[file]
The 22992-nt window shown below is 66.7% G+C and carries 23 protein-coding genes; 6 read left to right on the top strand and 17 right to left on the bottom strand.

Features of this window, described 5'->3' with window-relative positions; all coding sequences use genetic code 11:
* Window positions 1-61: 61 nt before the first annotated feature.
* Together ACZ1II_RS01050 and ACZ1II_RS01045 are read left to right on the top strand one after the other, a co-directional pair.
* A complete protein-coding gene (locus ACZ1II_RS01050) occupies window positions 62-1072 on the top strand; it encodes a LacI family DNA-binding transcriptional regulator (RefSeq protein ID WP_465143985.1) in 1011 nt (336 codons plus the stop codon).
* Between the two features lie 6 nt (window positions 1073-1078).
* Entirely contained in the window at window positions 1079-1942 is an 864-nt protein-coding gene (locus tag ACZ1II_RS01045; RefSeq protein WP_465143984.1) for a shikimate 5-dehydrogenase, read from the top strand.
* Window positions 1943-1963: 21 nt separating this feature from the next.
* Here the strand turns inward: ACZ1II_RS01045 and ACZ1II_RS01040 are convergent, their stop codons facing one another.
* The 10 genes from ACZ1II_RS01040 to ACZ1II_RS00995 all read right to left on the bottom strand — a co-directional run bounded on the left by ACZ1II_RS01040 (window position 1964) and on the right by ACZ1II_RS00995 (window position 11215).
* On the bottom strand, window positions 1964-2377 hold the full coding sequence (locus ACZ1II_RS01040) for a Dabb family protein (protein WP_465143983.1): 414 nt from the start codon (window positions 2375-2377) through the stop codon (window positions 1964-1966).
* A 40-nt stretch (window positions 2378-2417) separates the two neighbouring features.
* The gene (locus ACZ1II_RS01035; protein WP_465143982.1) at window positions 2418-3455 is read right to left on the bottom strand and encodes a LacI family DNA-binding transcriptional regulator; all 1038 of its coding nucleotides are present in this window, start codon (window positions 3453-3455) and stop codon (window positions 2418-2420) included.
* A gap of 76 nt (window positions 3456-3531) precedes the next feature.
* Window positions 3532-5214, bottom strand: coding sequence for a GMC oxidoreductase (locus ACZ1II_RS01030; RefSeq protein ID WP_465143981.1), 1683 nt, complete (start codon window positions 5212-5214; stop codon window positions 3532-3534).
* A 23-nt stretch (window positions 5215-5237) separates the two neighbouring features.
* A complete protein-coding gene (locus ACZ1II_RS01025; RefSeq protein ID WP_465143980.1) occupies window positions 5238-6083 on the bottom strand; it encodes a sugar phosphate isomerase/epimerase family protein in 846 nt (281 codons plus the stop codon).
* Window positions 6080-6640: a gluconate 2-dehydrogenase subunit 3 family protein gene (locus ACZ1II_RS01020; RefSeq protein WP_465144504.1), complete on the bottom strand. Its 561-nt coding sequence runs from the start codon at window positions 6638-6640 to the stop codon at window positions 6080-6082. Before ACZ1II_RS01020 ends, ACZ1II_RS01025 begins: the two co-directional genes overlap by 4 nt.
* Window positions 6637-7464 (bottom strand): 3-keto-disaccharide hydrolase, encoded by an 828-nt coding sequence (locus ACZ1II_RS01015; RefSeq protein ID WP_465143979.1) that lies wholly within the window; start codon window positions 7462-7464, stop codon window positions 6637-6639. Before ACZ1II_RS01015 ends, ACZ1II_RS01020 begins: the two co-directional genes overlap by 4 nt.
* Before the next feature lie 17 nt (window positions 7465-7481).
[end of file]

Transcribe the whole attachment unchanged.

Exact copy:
The 22992-nt window shown below is 66.7% G+C and carries 23 protein-coding genes; 6 read left to right on the top strand and 17 right to left on the bottom strand.

Features of this window, described 5'->3' with window-relative positions; all coding sequences use genetic code 11:
* Window positions 1-61: 61 nt before the first annotated feature.
* Together ACZ1II_RS01050 and ACZ1II_RS01045 are read left to right on the top strand one after the other, a co-directional pair.
* A complete protein-coding gene (locus ACZ1II_RS01050) occupies window positions 62-1072 on the top strand; it encodes a LacI family DNA-binding transcriptional regulator (RefSeq protein ID WP_465143985.1) in 1011 nt (336 codons plus the stop codon).
* Between the two features lie 6 nt (window positions 1073-1078).
* Entirely contained in the window at window positions 1079-1942 is an 864-nt protein-coding gene (locus tag ACZ1II_RS01045; RefSeq protein WP_465143984.1) for a shikimate 5-dehydrogenase, read from the top strand.
* Window positions 1943-1963: 21 nt separating this feature from the next.
* Here the strand turns inward: ACZ1II_RS01045 and ACZ1II_RS01040 are convergent, their stop codons facing one another.
* The 10 genes from ACZ1II_RS01040 to ACZ1II_RS00995 all read right to left on the bottom strand — a co-directional run bounded on the left by ACZ1II_RS01040 (window position 1964) and on the right by ACZ1II_RS00995 (window position 11215).
* On the bottom strand, window positions 1964-2377 hold the full coding sequence (locus ACZ1II_RS01040) for a Dabb family protein (protein WP_465143983.1): 414 nt from the start codon (window positions 2375-2377) through the stop codon (window positions 1964-1966).
* A 40-nt stretch (window positions 2378-2417) separates the two neighbouring features.
* The gene (locus ACZ1II_RS01035; protein WP_465143982.1) at window positions 2418-3455 is read right to left on the bottom strand and encodes a LacI family DNA-binding transcriptional regulator; all 1038 of its coding nucleotides are present in this window, start codon (window positions 3453-3455) and stop codon (window positions 2418-2420) included.
* A gap of 76 nt (window positions 3456-3531) precedes the next feature.
* Window positions 3532-5214, bottom strand: coding sequence for a GMC oxidoreductase (locus ACZ1II_RS01030; RefSeq protein ID WP_465143981.1), 1683 nt, complete (start codon window positions 5212-5214; stop codon window positions 3532-3534).
* A 23-nt stretch (window positions 5215-5237) separates the two neighbouring features.
* A complete protein-coding gene (locus ACZ1II_RS01025; RefSeq protein ID WP_465143980.1) occupies window positions 5238-6083 on the bottom strand; it encodes a sugar phosphate isomerase/epimerase family protein in 846 nt (281 codons plus the stop codon).
* Window positions 6080-6640: a gluconate 2-dehydrogenase subunit 3 family protein gene (locus ACZ1II_RS01020; RefSeq protein WP_465144504.1), complete on the bottom strand. Its 561-nt coding sequence runs from the start codon at window positions 6638-6640 to the stop codon at window positions 6080-6082. Before ACZ1II_RS01020 ends, ACZ1II_RS01025 begins: the two co-directional genes overlap by 4 nt.
* Window positions 6637-7464 (bottom strand): 3-keto-disaccharide hydrolase, encoded by an 828-nt coding sequence (locus ACZ1II_RS01015; RefSeq protein ID WP_465143979.1) that lies wholly within the window; start codon window positions 7462-7464, stop codon window positions 6637-6639. Before ACZ1II_RS01015 ends, ACZ1II_RS01020 begins: the two co-directional genes overlap by 4 nt.
* Before the next feature lie 17 nt (window positions 7465-7481).